Wonderful, kooky, and amusing things happened to them and around them all the time. And weird things happened to their loved ones and those who opposed them. How I longed to whisk my tormentors a thousand miles away with the blink of an eye, or wrinkle my nose and travel the cosmos. Sometimes I’m very bad and wish I could turn my enemies into a toad, if only for a split second.
Writing is magical, too. I can do anything to my characters that I wish. I can create any world that I’m able to dream. I can travel anywhere in the universe.
Thus, it’s probably no surprise that some of my books feature magical beings including witches, wizards, and genies. My newest release is “Abracadabra”, my first genie story.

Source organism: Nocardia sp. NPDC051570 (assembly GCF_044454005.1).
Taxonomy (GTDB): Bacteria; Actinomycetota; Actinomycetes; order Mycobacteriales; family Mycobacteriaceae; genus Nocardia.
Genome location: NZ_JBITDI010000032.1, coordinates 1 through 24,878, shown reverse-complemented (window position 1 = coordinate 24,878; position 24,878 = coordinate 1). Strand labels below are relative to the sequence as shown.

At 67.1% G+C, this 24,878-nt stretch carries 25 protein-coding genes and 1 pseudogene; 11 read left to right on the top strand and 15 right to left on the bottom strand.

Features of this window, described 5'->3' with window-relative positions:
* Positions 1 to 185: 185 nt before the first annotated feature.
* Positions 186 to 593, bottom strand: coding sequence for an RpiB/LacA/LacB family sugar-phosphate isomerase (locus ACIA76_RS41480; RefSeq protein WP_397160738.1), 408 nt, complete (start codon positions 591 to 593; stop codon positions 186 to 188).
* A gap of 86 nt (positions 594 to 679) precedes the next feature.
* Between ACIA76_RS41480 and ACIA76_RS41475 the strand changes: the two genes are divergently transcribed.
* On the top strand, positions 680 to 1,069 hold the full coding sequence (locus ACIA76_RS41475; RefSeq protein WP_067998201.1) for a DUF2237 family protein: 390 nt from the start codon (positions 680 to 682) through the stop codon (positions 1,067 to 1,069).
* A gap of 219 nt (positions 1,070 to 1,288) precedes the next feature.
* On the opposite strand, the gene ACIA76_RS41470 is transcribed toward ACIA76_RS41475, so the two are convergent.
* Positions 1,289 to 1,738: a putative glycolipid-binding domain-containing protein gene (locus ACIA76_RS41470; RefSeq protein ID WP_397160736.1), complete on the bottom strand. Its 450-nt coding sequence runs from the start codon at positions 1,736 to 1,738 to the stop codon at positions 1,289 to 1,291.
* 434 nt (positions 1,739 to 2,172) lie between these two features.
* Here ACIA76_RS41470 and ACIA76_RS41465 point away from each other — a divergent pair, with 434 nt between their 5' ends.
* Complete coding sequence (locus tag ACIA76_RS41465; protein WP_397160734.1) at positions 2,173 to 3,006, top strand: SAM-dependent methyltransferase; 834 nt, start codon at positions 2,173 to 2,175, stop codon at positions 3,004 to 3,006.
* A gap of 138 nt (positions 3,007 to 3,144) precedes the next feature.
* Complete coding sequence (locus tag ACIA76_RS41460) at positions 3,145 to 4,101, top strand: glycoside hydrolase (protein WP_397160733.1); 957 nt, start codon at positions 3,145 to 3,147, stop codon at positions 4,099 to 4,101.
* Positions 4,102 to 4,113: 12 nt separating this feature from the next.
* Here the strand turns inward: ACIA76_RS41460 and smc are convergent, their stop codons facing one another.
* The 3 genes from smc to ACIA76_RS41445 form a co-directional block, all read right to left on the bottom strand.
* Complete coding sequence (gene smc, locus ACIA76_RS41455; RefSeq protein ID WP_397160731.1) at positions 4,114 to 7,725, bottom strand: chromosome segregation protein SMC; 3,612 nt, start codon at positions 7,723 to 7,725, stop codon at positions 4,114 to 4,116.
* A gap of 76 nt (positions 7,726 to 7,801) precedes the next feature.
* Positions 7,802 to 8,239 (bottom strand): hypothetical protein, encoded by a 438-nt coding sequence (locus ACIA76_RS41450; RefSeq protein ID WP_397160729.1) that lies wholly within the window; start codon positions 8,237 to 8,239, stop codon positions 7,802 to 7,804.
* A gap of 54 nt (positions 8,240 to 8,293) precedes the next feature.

While writing, I’m the genie. With a flick of my fingers, my heroines vanquish the villains, save their heroes, and save the world. They do everything I desire. And of course they get into delicious trouble. They may not agree, but I’m dastardly that way, heaping pain and conflict onto them.
What fun would a story be if everything were hunky dory all the time? How interesting would “Armageddon” have been if there wasn’t a world-killer meteor hurtling at us and misfit heroes fighting impossible odds to save us?
Thus, I’m giving you and myself a birthday treat with “Abracadabra”. I know it’s coincidental my publisher scheduled the release day the day after my birthday, but I’ll take it as a birthday gift anyway.
If you like magic, if you like mayhem, if you love romance and would like to check out my newest story, it releases at Total-E-Bound Monday November 22, 2010.
Dream on. :-)
Ashley Ladd lives in South Florida with her husband, five children, and beloved pets. She loves the water, animals (especially cats), and playing on the computer.